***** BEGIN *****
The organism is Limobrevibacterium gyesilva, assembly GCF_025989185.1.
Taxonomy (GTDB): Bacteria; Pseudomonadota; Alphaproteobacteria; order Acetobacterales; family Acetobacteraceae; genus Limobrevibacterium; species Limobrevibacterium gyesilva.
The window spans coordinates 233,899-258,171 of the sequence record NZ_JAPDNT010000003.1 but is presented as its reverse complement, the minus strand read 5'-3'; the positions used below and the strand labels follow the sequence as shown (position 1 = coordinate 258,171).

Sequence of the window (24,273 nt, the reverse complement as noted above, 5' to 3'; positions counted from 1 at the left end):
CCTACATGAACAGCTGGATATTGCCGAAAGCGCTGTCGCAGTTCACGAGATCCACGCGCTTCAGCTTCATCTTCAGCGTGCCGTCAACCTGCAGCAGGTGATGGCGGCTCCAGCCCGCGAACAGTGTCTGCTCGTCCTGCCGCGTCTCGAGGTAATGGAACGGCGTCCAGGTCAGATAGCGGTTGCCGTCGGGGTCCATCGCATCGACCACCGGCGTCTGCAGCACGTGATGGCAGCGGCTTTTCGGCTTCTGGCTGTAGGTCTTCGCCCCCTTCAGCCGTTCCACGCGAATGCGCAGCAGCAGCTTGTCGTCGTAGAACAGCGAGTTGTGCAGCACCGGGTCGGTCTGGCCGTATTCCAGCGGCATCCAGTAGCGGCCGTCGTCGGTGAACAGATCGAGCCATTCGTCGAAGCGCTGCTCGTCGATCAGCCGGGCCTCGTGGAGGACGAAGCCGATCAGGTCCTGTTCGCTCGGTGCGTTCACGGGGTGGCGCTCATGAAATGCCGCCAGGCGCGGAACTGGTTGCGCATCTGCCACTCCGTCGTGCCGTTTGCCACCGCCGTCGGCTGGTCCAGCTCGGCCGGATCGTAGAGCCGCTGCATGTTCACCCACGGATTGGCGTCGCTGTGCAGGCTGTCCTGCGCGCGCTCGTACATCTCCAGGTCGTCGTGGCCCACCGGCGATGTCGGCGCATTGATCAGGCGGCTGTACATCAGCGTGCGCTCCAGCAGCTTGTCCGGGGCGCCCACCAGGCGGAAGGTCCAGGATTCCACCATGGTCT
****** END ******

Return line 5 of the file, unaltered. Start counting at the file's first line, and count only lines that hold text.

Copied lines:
CCTACATGAACAGCTGGATATTGCCGAAAGCGCTGTCGCAGTTCACGAGATCCACGCGCTTCAGCTTCATCTTCAGCGTGCCGTCAACCTGCAGCAGGTGATGGCGGCTCCAGCCCGCGAACAGTGTCTGCTCGTCCTGCCGCGTCTCGAGGTAATGGAACGGCGTCCAGGTCAGATAGCGGTTGCCGTCGGGGTCCATCGCATCGACCACCGGCGTCTGCAGCACGTGATGGCAGCGGCTTTTCGGCTTCTGGCTGTAGGTCTTCGCCCCCTTCAGCCGTTCCACGCGAATGCGCAGCAGCAGCTTGTCGTCGTAGAACAGCGAGTTGTGCAGCACCGGGTCGGTCTGGCCGTATTCCAGCGGCATCCAGTAGCGGCCGTCGTCGGTGAACAGATCGAGCCATTCGTCGAAGCGCTGCTCGTCGATCAGCCGGGCCTCGTGGAGGACGAAGCCGATCAGGTCCTGTTCGCTCGGTGCGTTCACGGGGTGGCGCTCATGAAATGCCGCCAGGCGCGGAACTGGTTGCGCATCTGCCACTCCGTCGTGCCGTTTGCCACCGCCGTCGGCTGGTCCAGCTCGGCCGGATCGTAGAGCCGCTGCATGTTCACCCACGGATTGGCGTCGCTGTGCAGGCTGTCCTGCGCGCGCTCGTACATCTCCAGGTCGTCGTGGCCCACCGGCGATGTCGGCGCATTGATCAGGCGGCTGTACATCAGCGTGCGCTCCAGCAGCTTGTCCGGGGCGCCCACCAGGCGGAAGGTCCAGGATTCCACCATGGTCT